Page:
“Every once in a while, they would pass each other in lines,” Talamantes details. “The older brother would reach out to the younger brother and grab him and shake him and tell him, ‘This is your name. That [English name] is not your name. This is your name.’ That’s what we’re doing now in the field of HIV prevention in the Native communities: We’re all calling each other by our names. Yeah, we’re Native but we’re also — we’re Diné. We’re Lakota.”
“Identity affects behavior,” Begay adds. “Some people, they’ve made poor decisions, they quote-unquote, ‘feel lost’ because they don’t really know who they are.” The Red Circle Project helps connect lost Native Americans and Alaska Natives — particularly those making unhealthy decisions — with culturally-competent services, but also with their histories, their communities, their spirituality, and their identities. Reconnecting these pieces helps Natives feel more “whole,” which leads them to make healthier choices.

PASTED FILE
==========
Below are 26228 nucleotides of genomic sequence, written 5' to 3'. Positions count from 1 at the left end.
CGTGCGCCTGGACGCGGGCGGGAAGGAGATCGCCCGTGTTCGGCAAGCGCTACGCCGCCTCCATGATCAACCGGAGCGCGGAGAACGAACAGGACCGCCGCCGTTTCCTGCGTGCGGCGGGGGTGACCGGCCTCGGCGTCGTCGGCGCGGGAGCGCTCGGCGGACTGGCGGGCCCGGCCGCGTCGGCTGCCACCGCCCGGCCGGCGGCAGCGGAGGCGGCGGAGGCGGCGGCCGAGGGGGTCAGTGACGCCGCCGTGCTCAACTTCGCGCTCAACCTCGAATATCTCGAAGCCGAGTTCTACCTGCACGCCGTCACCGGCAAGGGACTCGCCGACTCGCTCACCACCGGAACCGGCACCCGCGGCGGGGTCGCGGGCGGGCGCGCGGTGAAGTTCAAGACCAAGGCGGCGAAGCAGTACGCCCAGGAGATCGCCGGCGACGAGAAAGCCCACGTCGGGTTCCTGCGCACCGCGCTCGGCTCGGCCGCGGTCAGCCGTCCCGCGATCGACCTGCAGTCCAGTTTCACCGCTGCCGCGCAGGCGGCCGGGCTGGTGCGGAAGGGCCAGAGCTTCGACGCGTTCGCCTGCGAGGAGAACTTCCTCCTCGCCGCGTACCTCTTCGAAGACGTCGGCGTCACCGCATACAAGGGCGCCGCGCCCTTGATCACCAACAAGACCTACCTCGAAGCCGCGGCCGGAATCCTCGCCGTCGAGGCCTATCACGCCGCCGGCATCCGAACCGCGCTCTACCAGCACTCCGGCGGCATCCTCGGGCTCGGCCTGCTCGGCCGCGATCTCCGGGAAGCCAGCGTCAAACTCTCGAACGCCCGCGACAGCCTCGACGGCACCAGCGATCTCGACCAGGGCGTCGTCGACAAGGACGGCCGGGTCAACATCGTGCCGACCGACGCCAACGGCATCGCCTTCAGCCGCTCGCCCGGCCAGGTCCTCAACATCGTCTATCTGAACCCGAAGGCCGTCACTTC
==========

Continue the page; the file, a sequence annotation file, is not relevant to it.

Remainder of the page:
Just as many other communities continue to struggle with HIV stigma, Begay and Talamantes acknowledge it exists in Native American communities as well. “I will say there’s not as much as there was in the past,” Talamantes says. But it can still be shocking. “Sometimes folks won’t even look at us if we’re out doing outreach. Or people walk by with their kids, [saying] ‘Don’t talk to them. Get away from them.’ But, I’m starting to see a lot more folks that are coming up to me like, ‘Is the mobile unit here? Can we get tested?’ They’re asking for these services.”